NORTHERN PAC.R; CO."'.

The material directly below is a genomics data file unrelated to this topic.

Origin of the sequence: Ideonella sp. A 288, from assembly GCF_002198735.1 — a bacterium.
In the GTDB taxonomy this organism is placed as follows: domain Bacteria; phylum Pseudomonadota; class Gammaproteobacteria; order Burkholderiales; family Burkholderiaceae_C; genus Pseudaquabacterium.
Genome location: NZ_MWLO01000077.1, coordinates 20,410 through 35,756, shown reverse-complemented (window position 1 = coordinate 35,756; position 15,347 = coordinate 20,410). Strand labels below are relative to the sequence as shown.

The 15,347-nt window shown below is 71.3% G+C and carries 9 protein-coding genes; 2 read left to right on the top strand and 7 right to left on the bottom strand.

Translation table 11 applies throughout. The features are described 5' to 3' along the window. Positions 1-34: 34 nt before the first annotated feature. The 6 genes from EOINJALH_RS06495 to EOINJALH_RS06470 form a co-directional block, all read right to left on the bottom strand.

The fact that railroad companies are now very generally required by statutory enactments to receive and transport cars which are tendered to them by connecting carriers has led several courts to decide, after a very full and careful consideration of the question, that it is the right and duty of a railway company to receive and transport double-deadwood cars, such as are at the time in use on other railroads, if they are in good condition and free from defects, even though the use of such carsmay enhance the risk to which a brakeman is exposed in the act of making couplings. It has been held, ,in effect, that the necessities of commerce and public policy alike demand that such cars should be received and transported by a rail· way company, even though it does not make use of such coupling appliances on cars of its own construction, so long as such -cars are in general use on other leading lines of raih:oad, and so long as many competent persons justify the use of such couplingappliances on the ground that they are not unnecessarily dangerous, and that certain advantages result from that method of construction. In line with these views it is also very generally held that the risk of getting hurt while coupling cars having double deadwoods is one of those ordinary risks of the employment which a brakeman assumes on taking service, especially if, as in the case at bar, he is an old and experienced railroad operative. Railroad Co. v. Smithson, 45 Mich. 212, 7 N. W. 791; Baldwin v. Railway Co., 50 Iowa, 680; Railroad Co. v. Flanigan, 77 Ill. 365; Hathaway v. Railroad Co., 51 Mich. 253, 16 N. W. 634; Thomas v. Railway Co., 109' Mo. 187, "18 S. W. 980. The doctrine of theSe cases has been recently cited and approved by the supreme court of the United States in Kohn v. McNulta, 147 U. S. 238, 241, 13 Sup. Ct. 298. It is proper to note in this connection that our attention has been directed by counsel for the defendant in error to certain cases, notably Reynolds v. Railroad Co. (Vt.) 24 At!. 135; Railway Co. v. Frawley (Ind.) 9 N. E. 594; Railway 00. v. Callbreath, 66 Tex. 528, 1 S. W. 622; and Hungerford v. Railway Co., 41 Minn. 444, 43 N. W. 324,-in support of the contention that it was the duty of the defendant company to have given the plaintiff special notice to be on the lookout for cars having double deadwoods, and that it was guilty of culpable negligence in failing to give such notice. The cases last referred to do indeed support the proposition that it is the duty of a railway company to give special warning to young and inexperienced persons in its employ, when it proposes to make use of cars that are not in general use on its road, and that are more than ordinarily dangerous. They also show that it is likewise the duty of a railway company to give like notice when it proposes to make some special and unusual use of a peculiar form -of coupling appliance, especially if such unusual use of a peculiar form of coupling appliance renders the act of coupling more dangerous. These cases merely illustrate the general doctrine that where an employe is young and inexperienced, or the risk is a latent or unusual one, and for either reason there is more than -ordinary danger of getting hurt, the employe should be specially warned. In such cases the employe should not be left to rely upon